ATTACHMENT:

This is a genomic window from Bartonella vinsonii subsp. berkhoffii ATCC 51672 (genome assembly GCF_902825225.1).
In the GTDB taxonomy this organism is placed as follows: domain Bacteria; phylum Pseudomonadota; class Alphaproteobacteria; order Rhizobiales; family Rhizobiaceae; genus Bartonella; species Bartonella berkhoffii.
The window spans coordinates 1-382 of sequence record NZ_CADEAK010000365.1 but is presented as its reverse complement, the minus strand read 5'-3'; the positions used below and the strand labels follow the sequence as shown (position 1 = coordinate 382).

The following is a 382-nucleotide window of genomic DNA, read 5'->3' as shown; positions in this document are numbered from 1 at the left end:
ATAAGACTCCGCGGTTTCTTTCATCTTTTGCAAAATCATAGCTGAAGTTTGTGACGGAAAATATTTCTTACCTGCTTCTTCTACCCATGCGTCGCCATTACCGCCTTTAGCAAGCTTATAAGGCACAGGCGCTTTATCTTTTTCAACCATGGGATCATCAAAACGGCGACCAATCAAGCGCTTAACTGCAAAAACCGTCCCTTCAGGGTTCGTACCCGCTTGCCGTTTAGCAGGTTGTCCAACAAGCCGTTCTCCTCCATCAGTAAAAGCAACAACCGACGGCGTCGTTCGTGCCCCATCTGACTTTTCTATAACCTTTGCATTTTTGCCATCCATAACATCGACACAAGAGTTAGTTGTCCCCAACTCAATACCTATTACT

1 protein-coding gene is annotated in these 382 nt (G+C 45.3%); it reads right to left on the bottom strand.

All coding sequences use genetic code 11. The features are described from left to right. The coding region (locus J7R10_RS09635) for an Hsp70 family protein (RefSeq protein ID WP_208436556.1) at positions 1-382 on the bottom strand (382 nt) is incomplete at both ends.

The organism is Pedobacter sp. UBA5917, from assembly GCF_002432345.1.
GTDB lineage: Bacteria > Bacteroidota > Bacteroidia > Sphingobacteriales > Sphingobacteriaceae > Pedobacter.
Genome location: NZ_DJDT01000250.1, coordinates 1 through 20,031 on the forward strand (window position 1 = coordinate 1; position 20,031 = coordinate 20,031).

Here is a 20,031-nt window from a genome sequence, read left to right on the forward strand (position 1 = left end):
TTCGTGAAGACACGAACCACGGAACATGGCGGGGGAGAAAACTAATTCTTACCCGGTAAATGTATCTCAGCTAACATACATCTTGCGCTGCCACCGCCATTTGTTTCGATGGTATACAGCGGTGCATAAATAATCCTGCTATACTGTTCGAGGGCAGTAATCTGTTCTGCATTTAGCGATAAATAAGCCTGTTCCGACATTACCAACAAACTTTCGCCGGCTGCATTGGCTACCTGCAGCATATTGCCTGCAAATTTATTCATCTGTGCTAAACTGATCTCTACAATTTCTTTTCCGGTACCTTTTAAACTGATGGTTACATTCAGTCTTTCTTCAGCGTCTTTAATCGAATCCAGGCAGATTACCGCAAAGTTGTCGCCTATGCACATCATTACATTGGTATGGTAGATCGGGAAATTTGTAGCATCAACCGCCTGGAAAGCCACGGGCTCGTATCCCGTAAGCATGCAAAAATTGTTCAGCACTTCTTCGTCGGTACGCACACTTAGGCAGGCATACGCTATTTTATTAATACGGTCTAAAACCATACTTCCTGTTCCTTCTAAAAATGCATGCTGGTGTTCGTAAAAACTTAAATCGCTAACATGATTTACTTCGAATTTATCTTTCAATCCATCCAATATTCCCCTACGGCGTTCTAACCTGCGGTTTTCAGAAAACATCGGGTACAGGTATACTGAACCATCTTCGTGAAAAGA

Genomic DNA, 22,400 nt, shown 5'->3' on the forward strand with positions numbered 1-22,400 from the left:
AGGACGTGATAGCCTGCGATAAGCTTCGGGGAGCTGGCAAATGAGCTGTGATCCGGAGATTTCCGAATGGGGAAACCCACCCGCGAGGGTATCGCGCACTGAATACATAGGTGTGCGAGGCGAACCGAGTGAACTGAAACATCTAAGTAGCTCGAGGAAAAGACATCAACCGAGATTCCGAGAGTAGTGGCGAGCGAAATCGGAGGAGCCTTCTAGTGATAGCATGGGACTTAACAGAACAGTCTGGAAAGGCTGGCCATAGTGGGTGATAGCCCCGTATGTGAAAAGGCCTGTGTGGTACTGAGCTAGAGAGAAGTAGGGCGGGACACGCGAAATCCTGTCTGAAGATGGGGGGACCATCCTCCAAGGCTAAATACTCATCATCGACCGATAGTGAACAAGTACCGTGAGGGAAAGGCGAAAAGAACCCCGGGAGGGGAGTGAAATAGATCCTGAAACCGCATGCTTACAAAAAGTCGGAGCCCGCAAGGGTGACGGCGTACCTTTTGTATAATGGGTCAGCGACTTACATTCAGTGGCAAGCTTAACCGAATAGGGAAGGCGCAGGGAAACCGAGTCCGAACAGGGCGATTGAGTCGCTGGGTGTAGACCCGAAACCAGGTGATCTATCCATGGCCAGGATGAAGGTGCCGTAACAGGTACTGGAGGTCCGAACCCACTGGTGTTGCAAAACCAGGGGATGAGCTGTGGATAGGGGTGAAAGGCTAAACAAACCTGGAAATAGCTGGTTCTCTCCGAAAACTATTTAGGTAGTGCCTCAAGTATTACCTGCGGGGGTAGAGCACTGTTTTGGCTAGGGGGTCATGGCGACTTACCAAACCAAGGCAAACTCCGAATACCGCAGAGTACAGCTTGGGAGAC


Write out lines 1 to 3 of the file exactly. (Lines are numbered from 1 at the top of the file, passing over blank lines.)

This is a genomic window from Bartonella vinsonii subsp. berkhoffii ATCC 51672 (genome assembly GCF_902825225.1).
In the GTDB taxonomy this organism is placed as follows: domain Bacteria; phylum Pseudomonadota; class Alphaproteobacteria; order Rhizobiales; family Rhizobiaceae; genus Bartonella; species Bartonella berkhoffii.
The window spans coordinates 1-382 of sequence record NZ_CADEAK010000365.1 but is presented as its reverse complement, the minus strand read 5'-3'; the positions used below and the strand labels follow the sequence as shown (position 1 = coordinate 382).